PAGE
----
Before continuing with the lessons I should make note of something. Earlier I said:
zhiguli wrote:the Latin alphabet is pretty much a one-to-one transliteration of its Cyrillic counterpart and one alphabet can be easily "auto-converted" into the other.
Well, I lied. It isn't an exact one-to-one match. For one thing, Uzbek Latin has introduced some digraphs and gotten rid of some single Russian letters that aren't really suited to a Turkic language.
In addition, the new Latin alphabet, which was obviously put together with English in mind, has introduced some new problems that didn't exist in the older script.
The biggest of these is the confusion over apostrophes, there are 3 different kinds in Uzbek:
1. single opening (or "6") quote ‘ - as a diacritic for the letters o‘ (ў) and g‘ (ғ)
2. straight quote ' - to separate letters that would otherwise be pronounced as a digraph: s'h (сҳ) instead of sh (ш)
3. single closing (or "9") quote ’ - to mark orthographic 'ayn/hamza (ъ in Cyrillic)
There is also some confusion with letters like ц which gets transliterated either as "ts" or "s" depending on its position in a word, but in actual practice the rules are routinely ignored. So the Russian word цех ("workshop) will often be transcribed "tsex" or even "cex" (even though independent "c" does not exist in Uzbek Latin) instead of the correct form, "sex".
Likewise, when transliterating numerous other Russian loan words into Latin you get gems like this:
The present-future tense is formed with the suffixes а/й, а for roots ending in consonants, й for vowels.
ёзмоқ - ёзаман
сўрамоқ - сўрайман
This tense is used for habitual actions. Compare:
У хат ёзяпти He is writing a letter У чап қўлда ёзади He writes with his left hand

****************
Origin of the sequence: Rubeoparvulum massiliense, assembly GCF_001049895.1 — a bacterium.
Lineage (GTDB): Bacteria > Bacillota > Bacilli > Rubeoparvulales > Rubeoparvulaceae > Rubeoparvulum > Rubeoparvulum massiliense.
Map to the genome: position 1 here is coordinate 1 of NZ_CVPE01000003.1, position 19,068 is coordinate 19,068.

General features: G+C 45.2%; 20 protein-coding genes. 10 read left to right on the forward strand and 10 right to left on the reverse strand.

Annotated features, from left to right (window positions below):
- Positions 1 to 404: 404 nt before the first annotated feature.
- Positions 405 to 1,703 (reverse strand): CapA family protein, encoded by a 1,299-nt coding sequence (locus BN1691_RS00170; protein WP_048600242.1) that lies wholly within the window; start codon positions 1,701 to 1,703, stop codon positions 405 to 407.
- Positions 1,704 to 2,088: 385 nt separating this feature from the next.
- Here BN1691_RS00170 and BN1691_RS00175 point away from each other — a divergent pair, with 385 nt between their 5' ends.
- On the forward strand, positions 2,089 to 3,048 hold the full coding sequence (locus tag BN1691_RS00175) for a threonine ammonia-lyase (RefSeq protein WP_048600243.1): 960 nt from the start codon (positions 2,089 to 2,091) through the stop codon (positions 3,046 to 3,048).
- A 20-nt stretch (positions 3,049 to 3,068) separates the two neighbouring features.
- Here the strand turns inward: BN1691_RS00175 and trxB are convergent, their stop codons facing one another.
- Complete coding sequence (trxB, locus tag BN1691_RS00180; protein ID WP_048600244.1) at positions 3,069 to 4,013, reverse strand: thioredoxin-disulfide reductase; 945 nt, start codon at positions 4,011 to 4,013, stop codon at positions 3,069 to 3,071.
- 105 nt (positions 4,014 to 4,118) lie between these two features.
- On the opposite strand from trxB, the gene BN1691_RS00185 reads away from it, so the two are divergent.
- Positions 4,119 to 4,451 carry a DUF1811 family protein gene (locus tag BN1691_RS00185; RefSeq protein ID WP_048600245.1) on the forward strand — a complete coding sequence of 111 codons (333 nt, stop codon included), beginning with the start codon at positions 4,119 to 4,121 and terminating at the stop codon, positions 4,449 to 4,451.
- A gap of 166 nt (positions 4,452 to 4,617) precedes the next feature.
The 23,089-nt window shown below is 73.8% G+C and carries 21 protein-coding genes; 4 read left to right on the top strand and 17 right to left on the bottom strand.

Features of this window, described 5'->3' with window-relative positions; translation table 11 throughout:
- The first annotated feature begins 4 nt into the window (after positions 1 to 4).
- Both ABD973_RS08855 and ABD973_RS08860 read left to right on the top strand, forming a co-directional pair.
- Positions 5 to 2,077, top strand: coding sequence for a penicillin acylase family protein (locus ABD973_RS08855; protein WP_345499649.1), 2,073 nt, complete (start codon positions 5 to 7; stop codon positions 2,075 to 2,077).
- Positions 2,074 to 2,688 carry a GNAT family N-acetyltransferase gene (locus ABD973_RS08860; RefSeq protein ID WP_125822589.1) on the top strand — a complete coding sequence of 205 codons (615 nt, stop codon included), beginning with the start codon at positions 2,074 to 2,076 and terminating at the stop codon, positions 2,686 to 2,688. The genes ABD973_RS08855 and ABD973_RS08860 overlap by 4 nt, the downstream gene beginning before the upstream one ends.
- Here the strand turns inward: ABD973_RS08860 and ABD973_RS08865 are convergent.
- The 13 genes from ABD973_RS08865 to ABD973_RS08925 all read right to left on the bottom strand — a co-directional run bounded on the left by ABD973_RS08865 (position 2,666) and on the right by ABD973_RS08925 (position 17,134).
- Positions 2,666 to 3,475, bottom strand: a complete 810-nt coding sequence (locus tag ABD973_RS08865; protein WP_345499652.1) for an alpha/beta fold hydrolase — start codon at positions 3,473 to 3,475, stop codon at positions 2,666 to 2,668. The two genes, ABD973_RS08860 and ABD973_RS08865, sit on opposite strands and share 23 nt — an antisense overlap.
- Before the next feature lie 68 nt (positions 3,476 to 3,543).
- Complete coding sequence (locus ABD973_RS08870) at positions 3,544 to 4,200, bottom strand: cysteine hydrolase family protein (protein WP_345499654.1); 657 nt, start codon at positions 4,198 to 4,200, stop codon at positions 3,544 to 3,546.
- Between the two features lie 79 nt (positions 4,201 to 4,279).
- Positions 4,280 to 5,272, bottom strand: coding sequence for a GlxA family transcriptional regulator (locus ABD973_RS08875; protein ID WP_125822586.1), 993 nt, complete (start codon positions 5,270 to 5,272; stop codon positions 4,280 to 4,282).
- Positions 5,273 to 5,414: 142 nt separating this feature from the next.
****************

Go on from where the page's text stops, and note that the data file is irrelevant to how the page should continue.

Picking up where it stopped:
Бемор стулдан туряпти The patient is getting up from the chair Мен соат еттида тураман I get up at 7
Negative is formed with the negative particle ма+й
The postposition билан "with" is just placed after the word without any change:
ким билан with whom
нима билан with what
гўшт билан with the meat
In speech it is sometimes pronounced минан - ким минан
Сиз эшикни нима билан очасиз? What do you open the door with? Мен эшикни калит билан очаман. I open the door with a key.
Past tense with -ган эди indicates a short period of time in the past (where a person remembers a particular action and tells someone about it)
Котиб хат олиб келган эди The secretary brought a letter.
The suffix гача "up to a point"
қаердан қаергача from where to where?
уйдан мактабгача from home to school
соат нечадан нечагача? from when (what hour) till when? соат иккидан учгача from 2 to 3
моқчи "want/intend to" (with verbs)
бормоқчиман i want/intend to go
negative: бормоқчи эмасман
it can also be written as one word: бормоқчимасман
моқда, (а)ётир is a present tense form normally used in bookish language. There is no negative form.
Мен ўрганмоқдаман I am studying ("I am in the process of studying")
Мен санаётирман I am counting